Recruiting and retaining aged care staff has been a challenge for the sector for years. Now the pandemic has magnified the issue, with nurses taking their considerable skills elsewhere in the healthcare sector, where the pay is better, there is a different cohort of patients, better ratios, and the media scrutiny is less intense.
“Health professionals and carers have been under great pressure during the pandemic,” Leading Age Services Australia CEO, Sean Rooney, told HelloCare.
The situation has been most intense in Melbourne, where there have been more than 2,000 COVID-19 cases in aged care homes, and more than 700 residents have died.
The pressure of caring for frail and vulnerable people has been magnified by COVID-19 and the sector has also received harsh media attention for more than two years due, firstly, to the Royal Commission into Aged Care Quality and Safety and, more recently, to the pandemic.
This mounting pressure is causing nurses to leave the sector in worrying numbers. LASA is aware that nurses are taking annual leave to “try out” other areas of nursing.
When nurses leave, aged care homes face not only the cost and difficulty of finding a replacement, but there is also the loss of the valuable knowledge they take with them.
LASA is supporting members who are concerned about the pressure aged care workers are under, Mr Rooney said.
It is “imperative” that both aged care organisations and Australian communities support residential aged care, he said.
“People need to understand that the sector is focused on care and compassion, always, and highlight its importance to communities and the nation,” Mr Rooney said.
“By improving Australia’s understanding of this, we will be better placed to hold decision makers to account to deliver the aged care system that meets our elders’ needs.”
It is “critically important” we have strong numbers of health professionals to provide the quality clinical care that older people need and deserve, Mr Rooney said.
“We also have to ensure there are links with the entire health system because we know the importance of the interface between aged care, primary care, acute care, social services and mental health.”
So, what can be done to encourage nurses to stay in aged care?
Opportunities for aged care nurses, such as the opportunity to advance to managerial roles, must be highlighted, said counsels assisting in their final recommendations to the royal commission. This was also one of the recommendations of the Aged Care Workforce Taskforce.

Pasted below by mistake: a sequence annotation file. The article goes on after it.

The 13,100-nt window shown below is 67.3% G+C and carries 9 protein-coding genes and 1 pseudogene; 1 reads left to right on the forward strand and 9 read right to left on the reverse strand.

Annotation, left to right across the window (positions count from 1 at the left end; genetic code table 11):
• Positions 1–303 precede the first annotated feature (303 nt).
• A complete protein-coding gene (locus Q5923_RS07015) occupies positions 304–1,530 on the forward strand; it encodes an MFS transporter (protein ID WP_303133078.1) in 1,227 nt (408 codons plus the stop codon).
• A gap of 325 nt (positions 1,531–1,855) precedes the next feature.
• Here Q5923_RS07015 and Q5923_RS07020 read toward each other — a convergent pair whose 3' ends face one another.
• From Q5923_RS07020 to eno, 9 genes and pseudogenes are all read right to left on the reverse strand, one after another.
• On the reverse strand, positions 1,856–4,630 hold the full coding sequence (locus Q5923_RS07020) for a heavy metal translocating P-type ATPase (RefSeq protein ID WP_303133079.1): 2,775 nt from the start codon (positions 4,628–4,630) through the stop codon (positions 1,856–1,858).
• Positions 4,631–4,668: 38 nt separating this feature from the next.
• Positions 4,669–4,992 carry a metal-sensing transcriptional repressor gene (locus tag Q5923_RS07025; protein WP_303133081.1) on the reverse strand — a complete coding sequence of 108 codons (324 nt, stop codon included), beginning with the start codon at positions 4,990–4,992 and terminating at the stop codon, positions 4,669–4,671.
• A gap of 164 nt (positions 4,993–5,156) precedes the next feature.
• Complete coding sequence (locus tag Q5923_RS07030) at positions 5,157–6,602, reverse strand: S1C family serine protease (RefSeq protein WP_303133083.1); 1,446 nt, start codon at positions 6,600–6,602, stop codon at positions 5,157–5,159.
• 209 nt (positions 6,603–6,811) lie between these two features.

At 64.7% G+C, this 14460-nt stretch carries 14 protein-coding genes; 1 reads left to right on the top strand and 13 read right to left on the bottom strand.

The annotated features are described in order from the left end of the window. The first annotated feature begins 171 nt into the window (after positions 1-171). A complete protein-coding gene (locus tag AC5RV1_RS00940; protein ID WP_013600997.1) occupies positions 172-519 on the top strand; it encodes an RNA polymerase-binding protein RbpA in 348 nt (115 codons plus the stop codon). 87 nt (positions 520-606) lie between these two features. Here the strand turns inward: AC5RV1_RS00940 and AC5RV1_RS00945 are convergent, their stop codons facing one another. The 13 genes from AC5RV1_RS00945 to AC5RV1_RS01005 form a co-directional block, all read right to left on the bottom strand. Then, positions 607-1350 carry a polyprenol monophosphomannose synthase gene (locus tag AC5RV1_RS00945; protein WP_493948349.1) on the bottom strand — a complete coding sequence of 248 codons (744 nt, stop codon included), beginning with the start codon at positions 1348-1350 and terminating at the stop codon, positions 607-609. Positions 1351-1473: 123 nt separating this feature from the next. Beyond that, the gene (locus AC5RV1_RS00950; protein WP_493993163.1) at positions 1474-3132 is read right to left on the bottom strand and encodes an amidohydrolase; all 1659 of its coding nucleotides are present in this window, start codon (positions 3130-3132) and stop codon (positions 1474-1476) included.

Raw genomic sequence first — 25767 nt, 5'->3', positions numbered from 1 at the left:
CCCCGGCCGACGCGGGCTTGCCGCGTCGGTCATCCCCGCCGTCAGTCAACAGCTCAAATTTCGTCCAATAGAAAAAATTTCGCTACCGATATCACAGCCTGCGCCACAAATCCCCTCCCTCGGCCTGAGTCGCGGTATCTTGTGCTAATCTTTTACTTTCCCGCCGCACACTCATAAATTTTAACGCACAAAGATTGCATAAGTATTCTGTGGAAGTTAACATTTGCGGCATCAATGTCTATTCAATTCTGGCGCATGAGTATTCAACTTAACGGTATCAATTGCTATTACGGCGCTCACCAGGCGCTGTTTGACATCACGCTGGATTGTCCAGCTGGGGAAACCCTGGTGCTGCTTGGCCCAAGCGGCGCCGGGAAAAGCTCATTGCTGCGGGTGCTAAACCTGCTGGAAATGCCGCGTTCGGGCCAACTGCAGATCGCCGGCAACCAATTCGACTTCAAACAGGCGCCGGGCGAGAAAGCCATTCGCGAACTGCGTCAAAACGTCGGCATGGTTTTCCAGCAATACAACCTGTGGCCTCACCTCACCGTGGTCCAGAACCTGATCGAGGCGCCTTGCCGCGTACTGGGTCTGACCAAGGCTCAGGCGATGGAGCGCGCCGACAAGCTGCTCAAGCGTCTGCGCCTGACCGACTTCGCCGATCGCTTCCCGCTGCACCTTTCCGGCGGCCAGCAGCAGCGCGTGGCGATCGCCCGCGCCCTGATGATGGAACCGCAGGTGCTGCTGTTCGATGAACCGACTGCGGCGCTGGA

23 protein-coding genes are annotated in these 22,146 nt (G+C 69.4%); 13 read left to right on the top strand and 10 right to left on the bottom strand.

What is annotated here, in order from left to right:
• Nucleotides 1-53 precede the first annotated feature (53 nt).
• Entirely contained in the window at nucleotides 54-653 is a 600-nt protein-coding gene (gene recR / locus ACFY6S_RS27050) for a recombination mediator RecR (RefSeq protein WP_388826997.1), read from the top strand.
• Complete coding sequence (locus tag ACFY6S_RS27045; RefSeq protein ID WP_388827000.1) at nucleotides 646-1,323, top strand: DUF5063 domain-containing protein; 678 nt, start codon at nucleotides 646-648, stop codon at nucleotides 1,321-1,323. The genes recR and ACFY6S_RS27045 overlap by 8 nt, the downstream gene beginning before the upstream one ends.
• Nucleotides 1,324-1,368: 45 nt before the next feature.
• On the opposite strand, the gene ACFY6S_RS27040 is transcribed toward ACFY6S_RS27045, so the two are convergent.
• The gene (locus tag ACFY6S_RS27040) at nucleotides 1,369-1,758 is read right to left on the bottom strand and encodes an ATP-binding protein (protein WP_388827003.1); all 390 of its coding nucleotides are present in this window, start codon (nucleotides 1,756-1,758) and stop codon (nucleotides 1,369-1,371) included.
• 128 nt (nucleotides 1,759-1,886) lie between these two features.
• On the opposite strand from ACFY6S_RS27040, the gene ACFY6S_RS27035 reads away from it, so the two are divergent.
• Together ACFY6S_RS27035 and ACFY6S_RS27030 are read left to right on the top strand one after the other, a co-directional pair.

Better pay is also a key factor. The counsels assisting said pay must increase to “better reflect their value and contribution to delivering care outcomes”.
Ensuring that enough nurses are on site could also alleviate some of the pressure on this vital workforce. Aged care academic Professor Kathy Eagar, of the University of Wollongong, says the “mix” of staff, including how many nurses are on site, is one of the key drivers of aged care quality. The royal commission is also recommending the introduction of a requirement that at least one nurse be on site at all times in aged care homes. At yesterday’s Victorian budget, the Treasurer said $40 million would be spent on training more nurses and personal care workers to help private aged care providers introduce minimum staff‐to‐resident ratios.
“There is a great deal we can do as organisations to nurture the recruitment and retention of good talent in aged care,” says Benetas’ CEO, Sandra Hills.
“The people in our sector are incredibly passionate and driven by their deep commitment to those who they care for”. They are the “backbone” of their organisation, she said.
Benetas has developed a ‘People Plan’ to help it take “tangible steps” towards becoming a “great place to work”. It kicked off with a ‘listening tour’ this year to help the organisation find out what really matters to its employees.
“To all those working in our sector, I say thank you, what you do matters, every conversation, small gesture and ongoing familiar interaction you provide, matters. It matters to our residents, to our clients, to their families and it matters to our community. Never have we seen that more true than this year,” Ms Hills said.
Mr Rooney said LASA is working with the sector to try to restore confidence and provide support.
Change is on the wind in aged care. The royal commission’s final report, due in February, has the potential to be “transformative”. Let’s hope their proposals address the issue of nurses leaving the sector, but also that sensible reforms follow.
Share your story. Are you considering leaving the aged care sector? What changes would you like to see that might encourage you to stay?